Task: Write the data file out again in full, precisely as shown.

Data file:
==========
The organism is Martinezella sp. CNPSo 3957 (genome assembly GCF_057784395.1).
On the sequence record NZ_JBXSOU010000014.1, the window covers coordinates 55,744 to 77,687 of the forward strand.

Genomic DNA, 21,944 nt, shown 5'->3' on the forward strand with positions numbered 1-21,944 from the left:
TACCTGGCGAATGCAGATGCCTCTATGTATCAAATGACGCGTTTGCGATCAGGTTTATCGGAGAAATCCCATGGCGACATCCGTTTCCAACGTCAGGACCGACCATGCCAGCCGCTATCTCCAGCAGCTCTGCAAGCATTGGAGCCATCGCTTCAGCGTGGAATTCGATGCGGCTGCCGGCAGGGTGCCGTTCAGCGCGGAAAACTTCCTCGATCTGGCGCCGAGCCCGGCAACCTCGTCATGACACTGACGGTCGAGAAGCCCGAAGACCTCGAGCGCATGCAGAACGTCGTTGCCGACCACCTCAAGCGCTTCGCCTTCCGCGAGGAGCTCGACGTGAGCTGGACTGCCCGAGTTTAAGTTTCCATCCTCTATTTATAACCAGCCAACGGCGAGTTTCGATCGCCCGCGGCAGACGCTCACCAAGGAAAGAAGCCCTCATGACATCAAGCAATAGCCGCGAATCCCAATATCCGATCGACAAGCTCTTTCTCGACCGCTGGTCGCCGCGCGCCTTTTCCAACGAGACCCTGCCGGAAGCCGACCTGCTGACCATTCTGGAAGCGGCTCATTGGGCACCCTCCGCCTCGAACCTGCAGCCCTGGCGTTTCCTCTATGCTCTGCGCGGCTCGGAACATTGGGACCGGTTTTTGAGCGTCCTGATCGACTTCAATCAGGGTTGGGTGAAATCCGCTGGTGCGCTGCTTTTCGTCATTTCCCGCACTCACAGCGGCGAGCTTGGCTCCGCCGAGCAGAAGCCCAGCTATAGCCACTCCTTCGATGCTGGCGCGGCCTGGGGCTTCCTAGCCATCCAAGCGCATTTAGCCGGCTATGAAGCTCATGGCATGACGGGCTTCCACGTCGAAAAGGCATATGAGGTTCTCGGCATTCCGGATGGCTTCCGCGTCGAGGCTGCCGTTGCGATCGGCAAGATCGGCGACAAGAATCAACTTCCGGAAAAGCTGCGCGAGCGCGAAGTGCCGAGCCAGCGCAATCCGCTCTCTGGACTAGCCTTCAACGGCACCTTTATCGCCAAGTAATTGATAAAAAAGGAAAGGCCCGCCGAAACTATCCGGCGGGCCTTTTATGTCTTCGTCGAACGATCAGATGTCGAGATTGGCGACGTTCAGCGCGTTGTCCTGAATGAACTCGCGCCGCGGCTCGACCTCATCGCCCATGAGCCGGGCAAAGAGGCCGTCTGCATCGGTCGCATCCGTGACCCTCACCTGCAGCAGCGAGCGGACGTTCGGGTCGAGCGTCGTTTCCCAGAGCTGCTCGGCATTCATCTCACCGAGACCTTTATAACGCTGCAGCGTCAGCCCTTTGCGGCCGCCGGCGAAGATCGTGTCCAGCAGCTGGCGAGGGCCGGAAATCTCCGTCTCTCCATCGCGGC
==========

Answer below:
The organism is Martinezella sp. CNPSo 3957 (genome assembly GCF_057784395.1).
On the sequence record NZ_JBXSOU010000014.1, the window covers coordinates 55,744 to 77,687 of the forward strand.

Genomic DNA, 21,944 nt, shown 5'->3' on the forward strand with positions numbered 1-21,944 from the left:
TACCTGGCGAATGCAGATGCCTCTATGTATCAAATGACGCGTTTGCGATCAGGTTTATCGGAGAAATCCCATGGCGACATCCGTTTCCAACGTCAGGACCGACCATGCCAGCCGCTATCTCCAGCAGCTCTGCAAGCATTGGAGCCATCGCTTCAGCGTGGAATTCGATGCGGCTGCCGGCAGGGTGCCGTTCAGCGCGGAAAACTTCCTCGATCTGGCGCCGAGCCCGGCAACCTCGTCATGACACTGACGGTCGAGAAGCCCGAAGACCTCGAGCGCATGCAGAACGTCGTTGCCGACCACCTCAAGCGCTTCGCCTTCCGCGAGGAGCTCGACGTGAGCTGGACTGCCCGAGTTTAAGTTTCCATCCTCTATTTATAACCAGCCAACGGCGAGTTTCGATCGCCCGCGGCAGACGCTCACCAAGGAAAGAAGCCCTCATGACATCAAGCAATAGCCGCGAATCCCAATATCCGATCGACAAGCTCTTTCTCGACCGCTGGTCGCCGCGCGCCTTTTCCAACGAGACCCTGCCGGAAGCCGACCTGCTGACCATTCTGGAAGCGGCTCATTGGGCACCCTCCGCCTCGAACCTGCAGCCCTGGCGTTTCCTCTATGCTCTGCGCGGCTCGGAACATTGGGACCGGTTTTTGAGCGTCCTGATCGACTTCAATCAGGGTTGGGTGAAATCCGCTGGTGCGCTGCTTTTCGTCATTTCCCGCACTCACAGCGGCGAGCTTGGCTCCGCCGAGCAGAAGCCCAGCTATAGCCACTCCTTCGATGCTGGCGCGGCCTGGGGCTTCCTAGCCATCCAAGCGCATTTAGCCGGCTATGAAGCTCATGGCATGACGGGCTTCCACGTCGAAAAGGCATATGAGGTTCTCGGCATTCCGGATGGCTTCCGCGTCGAGGCTGCCGTTGCGATCGGCAAGATCGGCGACAAGAATCAACTTCCGGAAAAGCTGCGCGAGCGCGAAGTGCCGAGCCAGCGCAATCCGCTCTCTGGACTAGCCTTCAACGGCACCTTTATCGCCAAGTAATTGATAAAAAAGGAAAGGCCCGCCGAAACTATCCGGCGGGCCTTTTATGTCTTCGTCGAACGATCAGATGTCGAGATTGGCGACGTTCAGCGCGTTGTCCTGAATGAACTCGCGCCGCGGCTCGACCTCATCGCCCATGAGCCGGGCAAAGAGGCCGTCTGCATCGGTCGCATCCGTGACCCTCACCTGCAGCAGCGAGCGGACGTTCGGGTCGAGCGTCGTTTCCCAGAGCTGCTCGGCATTCATCTCACCGAGACCTTTATAACGCTGCAGCGTCAGCCCTTTGCGGCCGCCGGCGAAGATCGTGTCCAGCAGCTGGCGAGGGCCGGAAATCTCCGTCTCTCCATCGCGGC